Make sure you fill in all the useful detail you can in your Facebook profile including for example location , website link and a contact email. Make it easy for people to interact and communicate with you publicly and privately.

*Do remember Facebook is a form of publishing and marketing so do expect your members to be mindful of what they post because of how it represents the team, the club or the game. (Some “laddish banter”, for example, might be OK on a private night out  but can be offensive and off putting to women and parents of kids thinking of signing their kids up to events or teams.)

*Do make the broadest possible use of photographs whether from phone cameras or other devices. ( all conventional social media wisdom and research proves that images are by far the most important feature of any successful  Facebook in terms of attracting and keeping visitor interest and encouraging interaction.)

*Do keep a data base collection of action shots, portraits of individual players and current teams and include albums on your Facebook page and for other promotional uses . Do please include other than just first team stuff.

*Do include  images  of  club facilities including the bar and refreshments – take these when the place is busy!

*Do include images with sponsor banners in the background. (Images showing you have sponsor interest show that you are seen as  worth investing in)

*Do include close-ups of sponsor branding and send them links or comment on their Facebooks and Twitter accounts if they have them.

Build positive relationships with your sponsors and supply them with photographs to show appreciation but also which they can use too to help with their own marketing and on social media.


A Twitter  account is easy and quick to set up and requires far less commitment than a website and anyone can use it.  Many websites require more “techie” knowledge and admin rights and  “Tweeting” is very similar to the everyday text messaging that the majority of us a very familiar with and does not require any specialist skills .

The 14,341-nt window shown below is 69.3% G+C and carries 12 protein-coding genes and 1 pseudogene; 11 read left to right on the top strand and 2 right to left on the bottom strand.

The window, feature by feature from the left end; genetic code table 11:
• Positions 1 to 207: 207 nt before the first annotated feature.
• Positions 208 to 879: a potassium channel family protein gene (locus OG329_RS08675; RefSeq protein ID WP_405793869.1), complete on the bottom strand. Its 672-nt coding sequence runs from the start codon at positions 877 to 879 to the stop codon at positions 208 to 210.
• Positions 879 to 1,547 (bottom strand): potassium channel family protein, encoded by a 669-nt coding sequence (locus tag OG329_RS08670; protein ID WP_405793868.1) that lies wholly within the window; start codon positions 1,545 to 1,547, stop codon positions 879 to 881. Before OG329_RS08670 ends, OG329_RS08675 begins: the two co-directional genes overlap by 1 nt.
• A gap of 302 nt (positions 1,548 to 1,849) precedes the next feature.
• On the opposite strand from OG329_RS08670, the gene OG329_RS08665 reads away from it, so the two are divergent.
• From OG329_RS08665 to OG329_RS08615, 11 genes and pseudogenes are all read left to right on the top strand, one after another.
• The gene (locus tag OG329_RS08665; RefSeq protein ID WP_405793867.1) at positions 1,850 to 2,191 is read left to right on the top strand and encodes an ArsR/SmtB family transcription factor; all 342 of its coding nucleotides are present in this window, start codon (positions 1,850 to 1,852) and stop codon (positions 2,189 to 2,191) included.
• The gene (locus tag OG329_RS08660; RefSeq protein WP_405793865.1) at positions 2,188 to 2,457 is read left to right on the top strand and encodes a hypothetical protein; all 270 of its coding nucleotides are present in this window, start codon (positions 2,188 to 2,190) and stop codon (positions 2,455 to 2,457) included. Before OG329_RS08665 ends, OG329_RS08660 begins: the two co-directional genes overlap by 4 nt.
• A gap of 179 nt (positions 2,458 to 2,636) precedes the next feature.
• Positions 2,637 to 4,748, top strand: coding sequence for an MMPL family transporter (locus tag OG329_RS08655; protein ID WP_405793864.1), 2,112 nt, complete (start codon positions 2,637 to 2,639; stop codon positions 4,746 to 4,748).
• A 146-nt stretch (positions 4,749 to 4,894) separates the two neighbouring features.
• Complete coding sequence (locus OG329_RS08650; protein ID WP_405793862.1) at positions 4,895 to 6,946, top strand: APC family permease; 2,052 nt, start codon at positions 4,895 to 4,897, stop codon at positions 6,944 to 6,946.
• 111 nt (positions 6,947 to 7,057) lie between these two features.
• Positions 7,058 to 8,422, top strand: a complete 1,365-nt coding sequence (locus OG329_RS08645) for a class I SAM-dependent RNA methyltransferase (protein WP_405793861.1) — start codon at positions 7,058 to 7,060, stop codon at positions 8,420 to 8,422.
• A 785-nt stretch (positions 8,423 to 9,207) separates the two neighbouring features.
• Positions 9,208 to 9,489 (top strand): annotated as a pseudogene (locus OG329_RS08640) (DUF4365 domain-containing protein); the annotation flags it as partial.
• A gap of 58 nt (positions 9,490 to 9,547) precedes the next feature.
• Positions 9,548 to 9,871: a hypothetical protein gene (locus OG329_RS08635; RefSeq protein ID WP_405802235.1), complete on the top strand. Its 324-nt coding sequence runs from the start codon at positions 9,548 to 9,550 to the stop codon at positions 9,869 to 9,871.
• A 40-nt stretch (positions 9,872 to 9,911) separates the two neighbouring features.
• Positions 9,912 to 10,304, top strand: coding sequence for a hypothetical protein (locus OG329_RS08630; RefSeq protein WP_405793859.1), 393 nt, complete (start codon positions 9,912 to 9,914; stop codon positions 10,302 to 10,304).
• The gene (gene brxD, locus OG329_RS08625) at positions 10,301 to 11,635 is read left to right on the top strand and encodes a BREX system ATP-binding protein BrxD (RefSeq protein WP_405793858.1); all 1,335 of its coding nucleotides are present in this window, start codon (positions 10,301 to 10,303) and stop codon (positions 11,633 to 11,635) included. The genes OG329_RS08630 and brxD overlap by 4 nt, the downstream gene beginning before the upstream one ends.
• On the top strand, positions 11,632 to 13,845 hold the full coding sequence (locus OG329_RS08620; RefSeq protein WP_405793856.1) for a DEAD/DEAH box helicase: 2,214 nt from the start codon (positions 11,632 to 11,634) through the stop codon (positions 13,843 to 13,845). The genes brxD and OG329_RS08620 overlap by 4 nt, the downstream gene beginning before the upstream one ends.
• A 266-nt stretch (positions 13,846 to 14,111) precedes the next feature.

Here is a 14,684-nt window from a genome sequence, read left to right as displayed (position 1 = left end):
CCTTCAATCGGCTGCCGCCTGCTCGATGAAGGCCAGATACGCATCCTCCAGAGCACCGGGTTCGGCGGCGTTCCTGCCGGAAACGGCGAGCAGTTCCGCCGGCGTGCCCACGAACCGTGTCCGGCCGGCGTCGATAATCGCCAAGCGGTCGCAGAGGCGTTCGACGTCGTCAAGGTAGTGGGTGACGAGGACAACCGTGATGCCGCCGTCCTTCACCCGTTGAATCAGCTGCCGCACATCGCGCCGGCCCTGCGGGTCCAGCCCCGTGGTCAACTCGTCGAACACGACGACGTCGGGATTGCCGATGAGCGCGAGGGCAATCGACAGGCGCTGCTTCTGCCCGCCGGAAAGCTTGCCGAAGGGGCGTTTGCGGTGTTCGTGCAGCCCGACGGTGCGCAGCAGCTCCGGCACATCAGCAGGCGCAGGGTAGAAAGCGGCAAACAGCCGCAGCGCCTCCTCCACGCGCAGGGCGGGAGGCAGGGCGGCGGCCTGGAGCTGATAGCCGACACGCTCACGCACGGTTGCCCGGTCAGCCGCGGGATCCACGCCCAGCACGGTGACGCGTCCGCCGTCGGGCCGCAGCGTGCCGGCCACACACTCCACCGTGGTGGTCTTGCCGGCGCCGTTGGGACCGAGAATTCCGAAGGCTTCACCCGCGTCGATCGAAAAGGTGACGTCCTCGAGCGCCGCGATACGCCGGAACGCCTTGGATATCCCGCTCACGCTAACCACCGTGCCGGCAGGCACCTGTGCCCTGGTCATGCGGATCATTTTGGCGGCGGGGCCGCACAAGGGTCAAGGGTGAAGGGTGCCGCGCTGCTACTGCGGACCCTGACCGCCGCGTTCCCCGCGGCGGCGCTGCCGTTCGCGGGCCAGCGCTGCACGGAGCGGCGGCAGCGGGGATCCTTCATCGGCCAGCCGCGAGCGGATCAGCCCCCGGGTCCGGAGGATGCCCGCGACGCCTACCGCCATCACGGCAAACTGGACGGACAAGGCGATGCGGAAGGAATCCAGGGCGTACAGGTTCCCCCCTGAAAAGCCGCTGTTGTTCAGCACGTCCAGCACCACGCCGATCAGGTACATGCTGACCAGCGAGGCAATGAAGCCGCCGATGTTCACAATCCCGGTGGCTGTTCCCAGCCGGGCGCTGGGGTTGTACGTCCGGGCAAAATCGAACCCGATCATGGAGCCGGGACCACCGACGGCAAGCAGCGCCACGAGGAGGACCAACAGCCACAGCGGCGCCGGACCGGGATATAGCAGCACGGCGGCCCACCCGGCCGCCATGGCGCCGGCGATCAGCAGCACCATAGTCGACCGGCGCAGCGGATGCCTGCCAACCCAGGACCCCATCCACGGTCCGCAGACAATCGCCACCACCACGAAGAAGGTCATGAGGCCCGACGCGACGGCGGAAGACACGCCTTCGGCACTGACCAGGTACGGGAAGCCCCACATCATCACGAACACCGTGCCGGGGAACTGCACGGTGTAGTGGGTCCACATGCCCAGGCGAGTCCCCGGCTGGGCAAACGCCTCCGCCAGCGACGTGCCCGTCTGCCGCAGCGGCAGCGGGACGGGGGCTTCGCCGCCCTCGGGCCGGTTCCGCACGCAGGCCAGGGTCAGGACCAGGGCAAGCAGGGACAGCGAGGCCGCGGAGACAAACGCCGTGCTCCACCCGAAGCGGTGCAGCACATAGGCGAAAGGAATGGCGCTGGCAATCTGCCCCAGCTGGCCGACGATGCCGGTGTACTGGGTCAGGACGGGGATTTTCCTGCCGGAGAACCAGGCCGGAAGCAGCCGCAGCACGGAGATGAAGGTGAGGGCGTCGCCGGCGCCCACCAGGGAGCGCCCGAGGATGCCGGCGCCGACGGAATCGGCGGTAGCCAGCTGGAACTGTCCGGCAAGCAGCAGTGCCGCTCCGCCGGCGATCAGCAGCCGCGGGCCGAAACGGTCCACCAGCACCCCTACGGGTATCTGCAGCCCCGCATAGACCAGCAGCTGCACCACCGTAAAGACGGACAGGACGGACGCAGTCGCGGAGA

Clubs with poor websites are becoming increasingly rare  but invariably don’t make very effective use of social media and appear to be insular and unwelcoming. In my view a solid website is still valuable and necessary for the future and yet does not necessarily need to be updated very regularly ; social media is the main platform now to  demonstrate that your club or team are alive, kicking and successful. The traditional website can contain details of club history, galleries etc and a place where those who need more detailed information and news can go to. In the main players and club members are more likely to want to engage and interact on Twitter and Facebook rather than through a club website.

*Do embed  both Twitter and Facebook icons with a hyperlink on your club website home page )

*Do occasionally tweet a link to your website or Facebook account  URL address.

*Do use a tweet to ask people to visit and like your Facebook page.

*Do set your Twitter account to post your tweets on your Facebook wall.

Twitter  works best where you , your team, your club are seen not to be “incestuous” ( just keeping it in the immediate family of members )   and just self-advertising but prepared to interact with others and be mutually supportive.

*Do follow other clubs, teams and businesses  & hockey associated organisations , retweet their Tweets and where possible make positive comments of your own.

*Do follow support and help with retweets governing bodies  @englandhockey  @GBHockey2012 @scottishhockey @hockeywales

*Do include in , for example, @englandhockey  if it is something you would like them to see- it also helps their campaign t demonstrate that hockey has a significant and vibrant presence across grass roots

*Do tweet your fixtures  and results and post links to any match reports

*Do tweet any social events, coaching camps, Quicksticks and fun days and always